The Covert Consensus

Steven Miller

If you've ever wondered why even a mention of George W. Bush regularly causes American leftists to become unhinged, his Vegas speech Jan. 31 offered a major clue.

Given many of the actual policies pursued by this president, the enmity he triggers from the left may seem wildly disproportionate. After all, domestically Bush not only accepted but massively expanded Lyndon Johnson's federal entitlement state. And in foreign policy, he embraced Woodrow Wilson's democratizing internationalism after 9/11 with a genuine vengeance.

Notwithstanding these epoch-defining choices, however, Bush remains the bête noire of self-declared "progressives" everywhere.

So the question remains: Why?

As reported by most mainstream media, Bush's address to the Nevada Policy Research Institute last month merely 1) made his case for staying in Iraq until a democratic, anti-terrorist government can survive, and 2) gave him an occasion to sign a short-term extension of a war-on-terror security measure.

Yet the actual themes of his speech turn out, upon inspection, to be much more consequential than that.

In making the case for his Iraq policy before the Institute, the President recognized and embraced an opportunity to address the defining issue of his presidency within the first principles of Western Civilization.

He began by noting parallels between the current battle against Islamofascism and America's 20th Century battles against European fascism and Soviet communism. "We're involved in an ideological struggle," he argued, "the likes of which we have seen before in our history. It's an ideological struggle between those of us who love freedom and human rights and human dignity, and those who want to impose their dark vision on how people should live their lives."

It is precisely this clear and straightforward diagnosis that so grates on the left. For almost seven years now, self-proclaimed progressives have been hearing elements of it, which they obviously find excruciating. But now Bush has assembled all those elements into a broad and historically grounded narrative that not only offends the timid liberal gods of "nuance," but, even worse, is manifestly true. Such clarity and cogency thus constitutes – to the extent that a war-weary public consents to listen – a lethal dagger aimed at leftist hopes of consolidating power.

You may object that this administration itself has more than once compromised the very principles of market liberty and trust of the people that, in the context of this war, it now seeks to invoke. Doubtlessly that is correct.

However, the vulnerability of the modern left in this regard is of an entirely different order. So-called progressives' long history of regularly siding, in a full spectrum of complicity, with America's totalitarian enemies is well and amply documented. The elephant in the room that almost never is acknowledged, however, is the underlying affinity in doctrine and outlook that paves the way for such complicity. Namely: a covert consensus that what human beings really need is not individual liberty, to live their lives as they see fit, but the rule of a supposedly wiser elite.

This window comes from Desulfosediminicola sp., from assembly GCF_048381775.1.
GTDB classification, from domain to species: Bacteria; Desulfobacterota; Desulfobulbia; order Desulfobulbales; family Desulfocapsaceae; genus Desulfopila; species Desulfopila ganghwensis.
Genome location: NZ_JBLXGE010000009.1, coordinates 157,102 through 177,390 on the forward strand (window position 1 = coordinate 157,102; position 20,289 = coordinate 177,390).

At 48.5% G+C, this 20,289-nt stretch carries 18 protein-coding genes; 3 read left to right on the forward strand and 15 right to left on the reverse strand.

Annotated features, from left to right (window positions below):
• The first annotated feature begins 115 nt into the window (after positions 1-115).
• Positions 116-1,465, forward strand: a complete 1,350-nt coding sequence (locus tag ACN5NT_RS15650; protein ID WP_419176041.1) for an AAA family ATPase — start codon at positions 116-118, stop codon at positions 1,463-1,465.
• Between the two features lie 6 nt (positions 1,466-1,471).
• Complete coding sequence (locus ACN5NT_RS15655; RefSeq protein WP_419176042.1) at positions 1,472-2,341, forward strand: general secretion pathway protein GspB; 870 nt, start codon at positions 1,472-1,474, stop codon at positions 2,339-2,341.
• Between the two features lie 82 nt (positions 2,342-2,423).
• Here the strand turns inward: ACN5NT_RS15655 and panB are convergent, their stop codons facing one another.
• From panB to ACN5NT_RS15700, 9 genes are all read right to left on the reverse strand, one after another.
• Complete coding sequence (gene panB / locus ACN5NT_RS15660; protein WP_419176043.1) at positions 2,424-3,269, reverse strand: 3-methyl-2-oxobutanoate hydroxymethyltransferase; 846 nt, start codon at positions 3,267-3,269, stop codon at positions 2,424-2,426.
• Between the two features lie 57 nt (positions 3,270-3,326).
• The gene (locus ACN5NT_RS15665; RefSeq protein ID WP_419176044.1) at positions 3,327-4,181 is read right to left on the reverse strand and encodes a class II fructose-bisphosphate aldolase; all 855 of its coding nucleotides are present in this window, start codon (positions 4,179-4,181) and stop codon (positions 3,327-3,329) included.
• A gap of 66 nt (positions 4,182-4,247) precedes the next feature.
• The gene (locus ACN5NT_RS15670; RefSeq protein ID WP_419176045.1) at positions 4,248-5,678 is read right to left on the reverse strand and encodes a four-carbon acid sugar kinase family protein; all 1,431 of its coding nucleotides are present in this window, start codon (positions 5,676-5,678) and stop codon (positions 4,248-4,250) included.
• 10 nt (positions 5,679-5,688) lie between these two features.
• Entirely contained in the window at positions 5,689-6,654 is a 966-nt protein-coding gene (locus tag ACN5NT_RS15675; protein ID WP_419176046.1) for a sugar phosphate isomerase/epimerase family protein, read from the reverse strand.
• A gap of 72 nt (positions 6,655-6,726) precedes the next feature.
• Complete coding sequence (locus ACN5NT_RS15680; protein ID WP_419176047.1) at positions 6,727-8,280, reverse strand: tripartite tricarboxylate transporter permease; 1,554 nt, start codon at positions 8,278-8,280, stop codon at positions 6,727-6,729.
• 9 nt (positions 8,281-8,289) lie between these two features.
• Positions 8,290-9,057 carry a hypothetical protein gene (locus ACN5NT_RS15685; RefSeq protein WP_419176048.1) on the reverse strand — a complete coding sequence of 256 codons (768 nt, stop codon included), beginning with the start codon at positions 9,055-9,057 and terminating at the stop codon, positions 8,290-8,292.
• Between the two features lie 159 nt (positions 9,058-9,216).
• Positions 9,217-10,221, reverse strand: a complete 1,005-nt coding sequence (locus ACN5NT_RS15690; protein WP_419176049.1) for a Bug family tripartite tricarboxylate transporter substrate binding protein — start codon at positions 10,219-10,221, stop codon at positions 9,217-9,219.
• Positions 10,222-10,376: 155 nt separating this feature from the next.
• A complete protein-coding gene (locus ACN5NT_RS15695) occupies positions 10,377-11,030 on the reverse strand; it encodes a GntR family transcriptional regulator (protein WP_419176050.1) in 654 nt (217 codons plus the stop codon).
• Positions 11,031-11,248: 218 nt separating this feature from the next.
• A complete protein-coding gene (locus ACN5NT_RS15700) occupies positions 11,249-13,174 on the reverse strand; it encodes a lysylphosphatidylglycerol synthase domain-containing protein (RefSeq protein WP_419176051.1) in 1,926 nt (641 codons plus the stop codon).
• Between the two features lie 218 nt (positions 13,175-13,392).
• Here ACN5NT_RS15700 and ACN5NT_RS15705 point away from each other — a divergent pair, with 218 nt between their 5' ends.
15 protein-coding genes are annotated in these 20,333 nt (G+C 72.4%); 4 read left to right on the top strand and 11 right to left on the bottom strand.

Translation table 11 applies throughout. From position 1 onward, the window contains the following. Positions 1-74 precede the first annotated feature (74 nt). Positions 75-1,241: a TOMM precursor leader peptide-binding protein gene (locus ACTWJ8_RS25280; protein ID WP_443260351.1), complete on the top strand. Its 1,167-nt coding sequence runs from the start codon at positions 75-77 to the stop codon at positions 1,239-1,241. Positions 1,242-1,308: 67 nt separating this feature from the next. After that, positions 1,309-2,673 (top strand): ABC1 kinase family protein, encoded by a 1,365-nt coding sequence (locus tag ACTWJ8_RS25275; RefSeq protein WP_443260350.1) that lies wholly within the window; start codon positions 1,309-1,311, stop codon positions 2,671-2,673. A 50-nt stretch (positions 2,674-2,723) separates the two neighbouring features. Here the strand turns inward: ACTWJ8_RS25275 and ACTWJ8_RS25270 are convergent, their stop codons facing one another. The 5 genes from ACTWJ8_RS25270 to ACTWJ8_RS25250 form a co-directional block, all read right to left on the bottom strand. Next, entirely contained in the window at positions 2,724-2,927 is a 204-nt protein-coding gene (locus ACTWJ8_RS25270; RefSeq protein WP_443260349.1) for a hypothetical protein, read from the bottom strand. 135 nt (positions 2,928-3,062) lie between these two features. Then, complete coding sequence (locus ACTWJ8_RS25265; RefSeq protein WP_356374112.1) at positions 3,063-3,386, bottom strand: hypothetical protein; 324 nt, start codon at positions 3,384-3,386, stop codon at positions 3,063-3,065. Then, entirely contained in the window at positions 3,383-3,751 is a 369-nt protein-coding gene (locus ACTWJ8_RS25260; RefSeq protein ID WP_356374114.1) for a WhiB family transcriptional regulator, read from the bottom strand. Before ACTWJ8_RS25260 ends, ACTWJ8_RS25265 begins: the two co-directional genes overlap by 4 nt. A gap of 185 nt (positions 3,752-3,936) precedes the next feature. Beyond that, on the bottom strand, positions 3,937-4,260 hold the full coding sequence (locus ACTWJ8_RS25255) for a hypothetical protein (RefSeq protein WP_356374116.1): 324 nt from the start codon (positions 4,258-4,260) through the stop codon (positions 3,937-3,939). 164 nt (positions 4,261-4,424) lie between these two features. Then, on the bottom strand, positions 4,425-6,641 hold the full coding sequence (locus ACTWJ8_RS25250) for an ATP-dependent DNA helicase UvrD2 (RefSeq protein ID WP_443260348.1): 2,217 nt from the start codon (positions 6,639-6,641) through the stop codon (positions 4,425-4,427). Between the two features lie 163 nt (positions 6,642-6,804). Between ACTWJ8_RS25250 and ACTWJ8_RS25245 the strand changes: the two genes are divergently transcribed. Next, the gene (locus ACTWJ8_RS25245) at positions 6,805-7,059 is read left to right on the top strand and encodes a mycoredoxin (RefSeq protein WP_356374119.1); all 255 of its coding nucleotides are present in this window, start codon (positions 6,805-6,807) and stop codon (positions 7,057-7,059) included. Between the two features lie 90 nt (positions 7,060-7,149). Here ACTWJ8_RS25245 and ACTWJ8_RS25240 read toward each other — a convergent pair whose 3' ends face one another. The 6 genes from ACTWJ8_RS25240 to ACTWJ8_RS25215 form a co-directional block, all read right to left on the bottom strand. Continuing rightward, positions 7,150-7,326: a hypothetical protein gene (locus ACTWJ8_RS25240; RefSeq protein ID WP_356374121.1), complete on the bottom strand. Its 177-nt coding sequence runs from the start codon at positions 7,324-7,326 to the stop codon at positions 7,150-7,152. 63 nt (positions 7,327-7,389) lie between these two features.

Thus, when Bush alludes to the Islamofascist craving to control other human beings, real tremors pass through the ranks of the left. Clearly the urge to control others is not limited to Middle Eastern fanatics. It is also central to the so-called progressive agenda – regulatory strait-jackets and more state coercion always being necessary, supposedly, for "social progress."

Is this the root of progressivist hypersensitivity to the 43rd President of the United States? As Thomas Sowell argues tellingly, the sense of moral superiority, or anointment, is fundamental to partisans of the left. Wed yourself to the progressive agenda, they are implicitly told, and your membership in humanity's moral elite will be self-evident to all.

Except that, here comes the Bush argument, with its explosive and deeply unflattering implications for the leftist cause and – to anyone with a halfway logical bent – similarly unflattering implications for its partisans. Small wonder that the liberal blogosphere erupts in rage, and the spittle flies.

If one's self-esteem rests upon supposed membership among the morally anointed, presidential statements that highlight one's personal totalitarian tendencies, even indirectly, have got to smart.

For decades following deep Soviet penetration of America's World War II federal establishment, leftists have sought to enforce a no-fault world where political correctness reigns and public amnesia always sweeps in quickly to obliterate accountability and obscure culpability.

Except that in this no-fault world, evil does exist. It simply, we are supposed to believe, lies with those who point the finger at clear facts and seek to protect your freedoms.

Steven Miller is vice president for policy at the Nevada Policy Research Institute. Complete coverage of President Bush's address to NPRI is available at

Steven Miller

Senior Vice President, Nevada Journal Managing Editor

Steven Miller is Nevada Journal Managing Editor, Emeritus, and has been with the Institute since 1997.

Steven graduated cum laude with a B.A. in Philosophy from Claremont Men’s College (now Claremont McKenna). Before joining NPRI, Steven worked as a news reporter in California and Nevada, and a political cartoonist in Nevada, Hawaii and North Carolina. For 10 years he ran a successful commercial illustration studio in New York City, then for five years worked at First Boston Credit Suisse in New York as a technical analyst. After returning to Nevada in 1991, Steven worked as an investigative reporter before joining NPRI.